Local Firms Feel the Weight of Chinese Construction Boom

A sharp global rise in the price of steel caused by a construction boom in China is hurting local con­struction companies, businesses said Monday.

“It is a huge rise that I’ve never seen through many years’ experience in the construction business,” said Chea Sitha, director general for Villa Parc Engineering Company.

Steel prices have more than doubled over the past three months, importers said Monday. In December, steel sold for about $290 per ton. Now it sells for about $600 per ton.

“This situation is seriously affecting construction companies  that have signed contracts to build apartments or hotels,” Chea Sitha said, adding that he doesn’t think the price will drop any time soon, since the demand for steel on the global market is high.

China is sucking up half of the world’s supplies of cement, a third of its coal and more than a third of its steel, according to areport Sunday from Bloomberg news. Demand from China has re­portedly lifted global copper prices to an eight-year high and nickel, which is used in making stainless steel, to a 14-year high.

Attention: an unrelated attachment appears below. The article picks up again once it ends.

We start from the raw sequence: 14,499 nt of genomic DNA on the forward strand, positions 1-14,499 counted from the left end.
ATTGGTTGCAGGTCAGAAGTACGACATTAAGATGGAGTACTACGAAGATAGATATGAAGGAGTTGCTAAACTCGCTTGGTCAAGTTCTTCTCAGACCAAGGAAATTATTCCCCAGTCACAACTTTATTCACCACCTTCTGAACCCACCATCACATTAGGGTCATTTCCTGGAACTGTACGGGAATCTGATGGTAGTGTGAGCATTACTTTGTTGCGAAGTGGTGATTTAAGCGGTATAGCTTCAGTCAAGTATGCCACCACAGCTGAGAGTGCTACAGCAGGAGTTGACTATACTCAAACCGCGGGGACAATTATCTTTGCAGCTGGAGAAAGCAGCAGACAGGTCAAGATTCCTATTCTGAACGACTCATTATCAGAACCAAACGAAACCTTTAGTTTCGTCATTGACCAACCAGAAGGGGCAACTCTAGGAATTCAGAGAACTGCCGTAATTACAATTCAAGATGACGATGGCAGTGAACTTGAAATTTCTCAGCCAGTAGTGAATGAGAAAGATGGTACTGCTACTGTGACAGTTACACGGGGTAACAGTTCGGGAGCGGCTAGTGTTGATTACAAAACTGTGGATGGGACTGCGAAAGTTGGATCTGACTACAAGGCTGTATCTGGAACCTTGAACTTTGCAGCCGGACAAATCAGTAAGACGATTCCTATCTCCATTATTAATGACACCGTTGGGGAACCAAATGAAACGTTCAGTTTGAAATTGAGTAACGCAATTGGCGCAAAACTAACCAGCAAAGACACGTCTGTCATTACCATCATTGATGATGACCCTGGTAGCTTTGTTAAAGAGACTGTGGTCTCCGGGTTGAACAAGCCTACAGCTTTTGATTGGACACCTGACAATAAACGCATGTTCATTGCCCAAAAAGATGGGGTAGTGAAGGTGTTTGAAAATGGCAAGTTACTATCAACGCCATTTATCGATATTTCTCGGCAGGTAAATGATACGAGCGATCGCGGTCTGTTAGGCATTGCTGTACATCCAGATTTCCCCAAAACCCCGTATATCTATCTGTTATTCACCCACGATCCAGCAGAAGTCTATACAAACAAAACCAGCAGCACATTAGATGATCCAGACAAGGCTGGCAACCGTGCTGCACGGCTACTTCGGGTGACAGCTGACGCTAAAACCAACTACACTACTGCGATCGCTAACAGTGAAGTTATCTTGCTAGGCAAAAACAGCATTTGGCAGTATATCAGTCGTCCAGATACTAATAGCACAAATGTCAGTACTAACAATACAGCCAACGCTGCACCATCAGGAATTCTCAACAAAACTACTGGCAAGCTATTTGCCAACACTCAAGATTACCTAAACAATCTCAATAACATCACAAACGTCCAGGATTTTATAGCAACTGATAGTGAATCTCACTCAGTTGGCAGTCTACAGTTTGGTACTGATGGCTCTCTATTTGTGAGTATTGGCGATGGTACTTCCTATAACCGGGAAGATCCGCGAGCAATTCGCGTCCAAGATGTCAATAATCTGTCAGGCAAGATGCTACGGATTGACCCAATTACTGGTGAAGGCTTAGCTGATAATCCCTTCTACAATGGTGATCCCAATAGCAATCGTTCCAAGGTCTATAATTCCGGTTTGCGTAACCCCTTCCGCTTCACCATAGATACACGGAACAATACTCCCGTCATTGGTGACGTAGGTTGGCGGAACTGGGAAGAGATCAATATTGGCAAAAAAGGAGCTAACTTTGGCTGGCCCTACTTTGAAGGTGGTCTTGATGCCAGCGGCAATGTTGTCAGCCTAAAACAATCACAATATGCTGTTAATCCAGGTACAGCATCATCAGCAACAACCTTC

As an import country, Cambo­dia will be directly affected by the high steel prices, Finance Minis­ter Keat Chhon said last week.

“There is a huge demand in the Chinese market for construction materials,” the minister said.

Concerning China’s construction boom, he said, “If you don’t come home for one day, you will miss the road, if you don’t come home for a week, you will confuse your district…if you don’t come home for a year, everything will be changed.”

Cambodia imports about 80 percent of its steel from China and the rest from Vietnam, Thailand and Indonesia, said Mong Reththy, president of the Mong Reththy Group, a local company that imports steel and construction material to build schools, roads and bridges for the government.

“It’s a big problem,” he said Mon­day. “We are the import country. We have no state-owned steel or metal factory. Even if the price of steel increases to $1,000 per ton, the government will not be able to help.”

From his conversations with Chinese business representatives, Mong Reththy said the price of steel may remain at about $600 for years.

“No small market around the world can keep their steel price stable in this kind of situation,” he said.

But he did not think the large steel price increase would effect the economy too much.

“People are still doing construction everywhere,” Mong Reththy said.

Kong Triv, chairman for the Eastern Steel Corporation In­dustry, which runs the only steel factory in Cambodia, said Mon­day that nobody can stop the price movement created by Chi­na’s increasing appetite for steel.

“We are selling our steel at the international market price,” Kong Triv said by phone from Thai­land. “I have never seen the price of steel rise like this before.”


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